From a Semester of Hell, Onto Another One
by Kasey Mathews | published Feb. 2nd, 2021
Show me one person who’s had a good semester. I’ll wait.
Fall 2020 was always going to be difficult — we all were well aware of that when we jumped into it. But many of us didn’t have much of a choice. We could take the semester off, sure, but would it help? Spring 2021 will be much of the same, learning in a COVID-19 environment. Should students take a full year off from school? Is there any guarantee that the pandemic will significantly subside by fall 2021?
Many of us can’t afford to take that large of a break. I personally am pursuing an MBA with a dual concentration. It’s taking two years already — I don’t want to delay that any further. At this rate, I need to get out and start my career.
So here we are, stuck taking classes in a format we don’t want to take them, taught by professors who don’t want to teach right now, all in an environment that no one has experienced before. It’s a mess from start to finish.
RIT’s given us leniency by allowing us to mark two of our classes as pass/fail, avoiding any impact they would have on our GPA. But when you’re suffering equally in all your classes, the pass/fail option only goes so far. Yet, they can’t offer people the pass/fail option for every class they take, as that endangers their academic reputation.
Professors are kind and considerate — or, at least, more so now than before. But they can only make so many exceptions before all rules go out the window.
Many of us work on campus, take in-person classes and are otherwise required to interact with others on a regular basis. We’re putting our health on the line every day just to get by, and we can’t voluntarily say “no.”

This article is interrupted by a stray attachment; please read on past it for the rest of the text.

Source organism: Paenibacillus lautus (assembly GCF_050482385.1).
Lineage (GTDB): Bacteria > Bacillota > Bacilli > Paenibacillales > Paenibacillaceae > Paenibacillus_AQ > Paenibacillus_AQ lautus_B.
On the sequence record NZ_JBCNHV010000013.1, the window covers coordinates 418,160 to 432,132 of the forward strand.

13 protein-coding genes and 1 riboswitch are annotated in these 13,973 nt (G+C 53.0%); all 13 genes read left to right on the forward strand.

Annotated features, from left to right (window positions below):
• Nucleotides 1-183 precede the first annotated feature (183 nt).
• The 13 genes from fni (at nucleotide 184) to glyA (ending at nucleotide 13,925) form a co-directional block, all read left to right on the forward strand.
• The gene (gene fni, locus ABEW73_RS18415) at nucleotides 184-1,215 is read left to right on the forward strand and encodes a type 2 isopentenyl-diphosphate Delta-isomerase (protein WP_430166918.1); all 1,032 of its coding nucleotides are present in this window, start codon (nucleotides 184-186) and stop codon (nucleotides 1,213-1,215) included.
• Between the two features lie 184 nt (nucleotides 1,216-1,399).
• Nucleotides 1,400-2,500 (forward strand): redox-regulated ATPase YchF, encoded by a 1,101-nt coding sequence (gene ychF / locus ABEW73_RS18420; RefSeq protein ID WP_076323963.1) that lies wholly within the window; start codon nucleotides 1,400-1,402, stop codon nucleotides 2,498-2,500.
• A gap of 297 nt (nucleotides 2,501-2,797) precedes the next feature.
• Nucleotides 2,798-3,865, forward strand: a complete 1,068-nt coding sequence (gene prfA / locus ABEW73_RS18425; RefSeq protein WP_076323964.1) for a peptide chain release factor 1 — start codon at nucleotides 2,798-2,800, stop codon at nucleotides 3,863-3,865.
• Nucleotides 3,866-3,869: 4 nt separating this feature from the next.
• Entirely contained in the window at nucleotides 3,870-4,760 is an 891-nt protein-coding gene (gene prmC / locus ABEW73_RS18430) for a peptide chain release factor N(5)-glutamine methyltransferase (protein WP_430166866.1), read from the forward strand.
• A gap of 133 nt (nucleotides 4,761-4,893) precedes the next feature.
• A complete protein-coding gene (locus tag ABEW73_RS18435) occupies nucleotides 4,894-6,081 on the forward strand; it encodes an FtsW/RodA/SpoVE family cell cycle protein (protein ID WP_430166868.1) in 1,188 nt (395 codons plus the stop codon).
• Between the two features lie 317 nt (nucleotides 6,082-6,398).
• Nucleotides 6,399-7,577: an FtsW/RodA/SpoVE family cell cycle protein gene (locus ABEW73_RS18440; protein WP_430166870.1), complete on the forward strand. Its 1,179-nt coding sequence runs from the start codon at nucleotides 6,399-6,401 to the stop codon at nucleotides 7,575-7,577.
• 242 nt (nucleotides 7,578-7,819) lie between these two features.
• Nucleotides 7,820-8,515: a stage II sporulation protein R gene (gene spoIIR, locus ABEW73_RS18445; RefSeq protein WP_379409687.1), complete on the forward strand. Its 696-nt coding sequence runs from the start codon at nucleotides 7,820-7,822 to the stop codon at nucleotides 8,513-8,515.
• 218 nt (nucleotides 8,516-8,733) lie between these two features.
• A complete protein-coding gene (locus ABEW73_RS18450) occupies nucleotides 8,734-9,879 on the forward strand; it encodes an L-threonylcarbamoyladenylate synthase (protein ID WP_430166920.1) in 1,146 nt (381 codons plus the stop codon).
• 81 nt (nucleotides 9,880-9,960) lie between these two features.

Meanwhile, this pandemic shows no signs of slowing down. In fact, now that the weather is getting colder, many experts are warning that increased activity indoors will only fuel the spread of the virus even more. And we’re already experiencing a nationwide spike in cases, including here on campus.
If you’re looking for a point to all this — to this editor’s note that’s supposed to make some big revelation — there isn’t one. I’m suffering, you’re suffering, our professors and administrators are suffering. We don’t have the capacity to make a point or follow a well-planned argument.
We get by day-to-day, take the blows as they come and if we’re lucky give a little back.
We’re looking forward to each tiny break we get, whether it’s Winter Break, the weekend or just a day we decide we can’t take it anymore and skip classes.
We’re broken and bruised. We’re defeated.
Are we ready for round two?